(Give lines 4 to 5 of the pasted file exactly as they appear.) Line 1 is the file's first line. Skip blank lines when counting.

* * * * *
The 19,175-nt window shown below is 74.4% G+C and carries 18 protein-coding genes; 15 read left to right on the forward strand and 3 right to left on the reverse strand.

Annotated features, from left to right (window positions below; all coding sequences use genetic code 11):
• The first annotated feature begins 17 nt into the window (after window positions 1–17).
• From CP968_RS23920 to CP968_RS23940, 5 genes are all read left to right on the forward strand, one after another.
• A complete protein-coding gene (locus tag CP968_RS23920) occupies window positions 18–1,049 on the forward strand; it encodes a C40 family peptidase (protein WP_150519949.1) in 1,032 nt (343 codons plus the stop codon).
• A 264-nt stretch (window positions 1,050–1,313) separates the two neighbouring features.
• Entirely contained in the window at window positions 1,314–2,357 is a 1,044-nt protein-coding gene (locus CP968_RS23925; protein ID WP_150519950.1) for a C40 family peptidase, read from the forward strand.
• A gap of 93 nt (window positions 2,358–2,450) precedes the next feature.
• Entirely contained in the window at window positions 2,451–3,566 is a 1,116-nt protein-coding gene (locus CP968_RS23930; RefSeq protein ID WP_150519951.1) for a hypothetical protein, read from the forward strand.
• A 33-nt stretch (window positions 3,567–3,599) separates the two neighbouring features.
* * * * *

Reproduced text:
• From CP968_RS23920 to CP968_RS23940, 5 genes are all read left to right on the forward strand, one after another.
• A complete protein-coding gene (locus tag CP968_RS23920) occupies window positions 18–1,049 on the forward strand; it encodes a C40 family peptidase (protein WP_150519949.1) in 1,032 nt (343 codons plus the stop codon).